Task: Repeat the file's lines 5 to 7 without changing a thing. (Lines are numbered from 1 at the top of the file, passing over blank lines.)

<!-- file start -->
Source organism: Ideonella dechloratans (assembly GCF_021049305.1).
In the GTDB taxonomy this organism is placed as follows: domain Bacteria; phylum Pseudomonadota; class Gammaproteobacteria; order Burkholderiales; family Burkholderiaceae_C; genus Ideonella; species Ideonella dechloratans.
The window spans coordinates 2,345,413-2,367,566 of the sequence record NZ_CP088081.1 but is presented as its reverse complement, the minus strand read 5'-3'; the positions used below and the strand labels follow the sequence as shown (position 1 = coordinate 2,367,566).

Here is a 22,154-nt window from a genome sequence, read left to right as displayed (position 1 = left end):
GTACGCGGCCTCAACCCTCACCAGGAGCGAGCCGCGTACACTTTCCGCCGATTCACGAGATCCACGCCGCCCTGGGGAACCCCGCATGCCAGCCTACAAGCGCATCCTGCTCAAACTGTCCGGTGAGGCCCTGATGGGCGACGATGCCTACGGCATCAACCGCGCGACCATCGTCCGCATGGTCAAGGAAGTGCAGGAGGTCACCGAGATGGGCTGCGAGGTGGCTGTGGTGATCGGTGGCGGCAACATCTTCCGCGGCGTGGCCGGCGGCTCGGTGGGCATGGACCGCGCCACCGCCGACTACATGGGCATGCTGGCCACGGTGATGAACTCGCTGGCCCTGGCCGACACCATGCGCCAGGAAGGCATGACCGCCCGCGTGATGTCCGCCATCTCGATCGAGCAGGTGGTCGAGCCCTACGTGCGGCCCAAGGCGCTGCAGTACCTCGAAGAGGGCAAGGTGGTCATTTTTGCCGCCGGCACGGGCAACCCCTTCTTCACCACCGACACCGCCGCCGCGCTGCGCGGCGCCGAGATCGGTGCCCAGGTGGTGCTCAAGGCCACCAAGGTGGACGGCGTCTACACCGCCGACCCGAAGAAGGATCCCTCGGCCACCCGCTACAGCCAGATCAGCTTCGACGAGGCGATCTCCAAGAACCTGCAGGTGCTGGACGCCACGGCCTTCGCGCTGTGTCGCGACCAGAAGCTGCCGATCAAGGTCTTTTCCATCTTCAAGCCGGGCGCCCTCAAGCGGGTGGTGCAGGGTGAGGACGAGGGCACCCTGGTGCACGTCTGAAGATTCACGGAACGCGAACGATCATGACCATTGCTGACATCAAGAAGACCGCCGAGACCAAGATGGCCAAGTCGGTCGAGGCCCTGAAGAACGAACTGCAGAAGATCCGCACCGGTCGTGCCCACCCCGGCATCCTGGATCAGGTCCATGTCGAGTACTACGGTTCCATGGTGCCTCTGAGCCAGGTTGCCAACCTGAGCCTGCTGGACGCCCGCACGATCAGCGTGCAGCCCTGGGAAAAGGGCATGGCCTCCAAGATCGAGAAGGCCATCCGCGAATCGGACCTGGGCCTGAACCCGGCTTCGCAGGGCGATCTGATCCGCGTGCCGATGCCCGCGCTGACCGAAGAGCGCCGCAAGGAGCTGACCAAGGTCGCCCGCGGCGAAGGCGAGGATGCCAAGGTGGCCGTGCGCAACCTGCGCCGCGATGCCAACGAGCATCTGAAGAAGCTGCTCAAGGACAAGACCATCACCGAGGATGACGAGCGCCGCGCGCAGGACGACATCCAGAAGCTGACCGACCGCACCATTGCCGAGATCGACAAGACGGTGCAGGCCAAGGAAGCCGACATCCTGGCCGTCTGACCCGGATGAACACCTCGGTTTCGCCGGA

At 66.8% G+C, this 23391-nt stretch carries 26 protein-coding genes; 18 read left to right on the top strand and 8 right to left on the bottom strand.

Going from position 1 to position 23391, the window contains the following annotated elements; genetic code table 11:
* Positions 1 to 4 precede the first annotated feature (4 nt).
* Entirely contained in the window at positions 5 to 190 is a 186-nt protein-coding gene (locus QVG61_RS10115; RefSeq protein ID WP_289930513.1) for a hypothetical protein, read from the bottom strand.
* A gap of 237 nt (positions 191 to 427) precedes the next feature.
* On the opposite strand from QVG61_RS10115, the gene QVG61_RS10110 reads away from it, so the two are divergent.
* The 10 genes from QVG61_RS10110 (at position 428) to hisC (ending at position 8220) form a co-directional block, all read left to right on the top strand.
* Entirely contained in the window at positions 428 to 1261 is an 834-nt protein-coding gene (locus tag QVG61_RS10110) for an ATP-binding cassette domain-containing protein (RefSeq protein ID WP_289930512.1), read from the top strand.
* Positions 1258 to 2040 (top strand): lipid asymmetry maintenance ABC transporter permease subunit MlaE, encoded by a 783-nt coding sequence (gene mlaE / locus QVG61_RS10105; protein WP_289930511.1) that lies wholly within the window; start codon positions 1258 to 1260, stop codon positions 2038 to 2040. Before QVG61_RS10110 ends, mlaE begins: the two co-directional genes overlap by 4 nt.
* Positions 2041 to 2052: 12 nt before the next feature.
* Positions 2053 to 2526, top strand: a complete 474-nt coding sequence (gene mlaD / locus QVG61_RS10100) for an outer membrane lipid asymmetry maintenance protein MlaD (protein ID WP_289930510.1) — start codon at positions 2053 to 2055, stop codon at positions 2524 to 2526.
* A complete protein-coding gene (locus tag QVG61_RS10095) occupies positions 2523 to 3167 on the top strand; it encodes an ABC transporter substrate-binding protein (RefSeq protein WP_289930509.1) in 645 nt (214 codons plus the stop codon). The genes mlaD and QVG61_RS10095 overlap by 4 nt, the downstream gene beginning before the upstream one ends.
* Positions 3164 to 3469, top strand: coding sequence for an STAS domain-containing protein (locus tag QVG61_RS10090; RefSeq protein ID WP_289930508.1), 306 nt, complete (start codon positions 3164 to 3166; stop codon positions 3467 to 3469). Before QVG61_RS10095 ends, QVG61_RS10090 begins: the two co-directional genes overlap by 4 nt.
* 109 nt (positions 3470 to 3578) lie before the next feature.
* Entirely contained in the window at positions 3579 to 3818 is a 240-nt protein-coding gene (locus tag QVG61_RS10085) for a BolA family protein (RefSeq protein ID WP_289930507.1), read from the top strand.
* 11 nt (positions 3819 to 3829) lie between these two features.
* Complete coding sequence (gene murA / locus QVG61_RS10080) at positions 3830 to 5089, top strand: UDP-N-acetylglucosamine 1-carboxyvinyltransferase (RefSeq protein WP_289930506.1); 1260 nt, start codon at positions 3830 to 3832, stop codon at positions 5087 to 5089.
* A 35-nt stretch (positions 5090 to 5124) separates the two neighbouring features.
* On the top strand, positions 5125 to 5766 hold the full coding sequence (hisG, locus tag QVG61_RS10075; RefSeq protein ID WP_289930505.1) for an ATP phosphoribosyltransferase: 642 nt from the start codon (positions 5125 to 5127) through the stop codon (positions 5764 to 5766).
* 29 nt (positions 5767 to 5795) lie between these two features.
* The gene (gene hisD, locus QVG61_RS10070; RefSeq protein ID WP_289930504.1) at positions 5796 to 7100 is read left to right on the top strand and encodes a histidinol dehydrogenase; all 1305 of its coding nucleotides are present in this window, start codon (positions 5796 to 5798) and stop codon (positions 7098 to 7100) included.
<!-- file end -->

GTACGCGGCCTCAACCCTCACCAGGAGCGAGCCGCGTACACTTTCCGCCGATTCACGAGATCCACGCCGCCCTGGGGAACCCCGCATGCCAGCCTACAAGCGCATCCTGCTCAAACTGTCCGGTGAGGCCCTGATGGGCGACGATGCCTACGGCATCAACCGCGCGACCATCGTCCGCATGGTCAAGGAAGTGCAGGAGGTCACCGAGATGGGCTGCGAGGTGGCTGTGGTGATCGGTGGCGGCAACATCTTCCGCGGCGTGGCCGGCGGCTCGGTGGGCATGGACCGCGCCACCGCCGACTACATGGGCATGCTGGCCACGGTGATGAACTCGCTGGCCCTGGCCGACACCATGCGCCAGGAAGGCATGACCGCCCGCGTGATGTCCGCCATCTCGATCGAGCAGGTGGTCGAGCCCTACGTGCGGCCCAAGGCGCTGCAGTACCTCGAAGAGGGCAAGGTGGTCATTTTTGCCGCCGGCACGGGCAACCCCTTCTTCACCACCGACACCGCCGCCGCGCTGCGCGGCGCCGAGATCGGTGCCCAGGTGGTGCTCAAGGCCACCAAGGTGGACGGCGTCTACACCGCCGACCCGAAGAAGGATCCCTCGGCCACCCGCTACAGCCAGATCAGCTTCGACGAGGCGATCTCCAAGAACCTGCAGGTGCTGGACGCCACGGCCTTCGCGCTGTGTCGCGACCAGAAGCTGCCGATCAAGGTCTTTTCCATCTTCAAGCCGGGCGCCCTCAAGCGGGTGGTGCAGGGTGAGGACGAGGGCACCCTGGTGCACGTCTGAAGATTCACGGAACGCGAACGATCATGACCATTGCTGACATCAAGAAGACCGCCGAGACCAAGATGGCCAAGTCGGTCGAGGCCCTGAAGAACGAACTGCAGAAGATCCGCACCGGTCGTGCCCACCCCGGCATCCTGGATCAGGTCCATGTCGAGTACTACGGTTCCATGGTGCCTCTGAGCCAGGTTGCCAACCTGAGCCTGCTGGACGCCCGCACGATCAGCGTGCAGCCCTGGGAAAAGGGCATGGCCTCCAAGATCGAGAAGGCCATCCGCGAATCGGACCTGGGCCTGAACCCGGCTTCGCAGGGCGATCTGATCCGCGTGCCGATGCCCGCGCTGACCGAAGAGCGCCGCAAGGAGCTGACCAAGGTCGCCCGCGGCGAAGGCGAGGATGCCAAGGTGGCCGTGCGCAACCTGCGCCGCGATGCCAACGAGCATCTGAAGAAGCTGCTCAAGGACAAGACCATCACCGAGGATGACGAGCGCCGCGCGCAGGACGACATCCAGAAGCTGACCGACCGCACCATTGCCGAGATCGACAAGACGGTGCAGGCCAAGGAAGCCGACATCCTGGCCGTCTGACCCGGATGAACACCTCGGTTTCGCCGGA

At 66.8% G+C, this 23391-nt stretch carries 26 protein-coding genes; 18 read left to right on the top strand and 8 right to left on the bottom strand.

Going from position 1 to position 23391, the window contains the following annotated elements; genetic code table 11: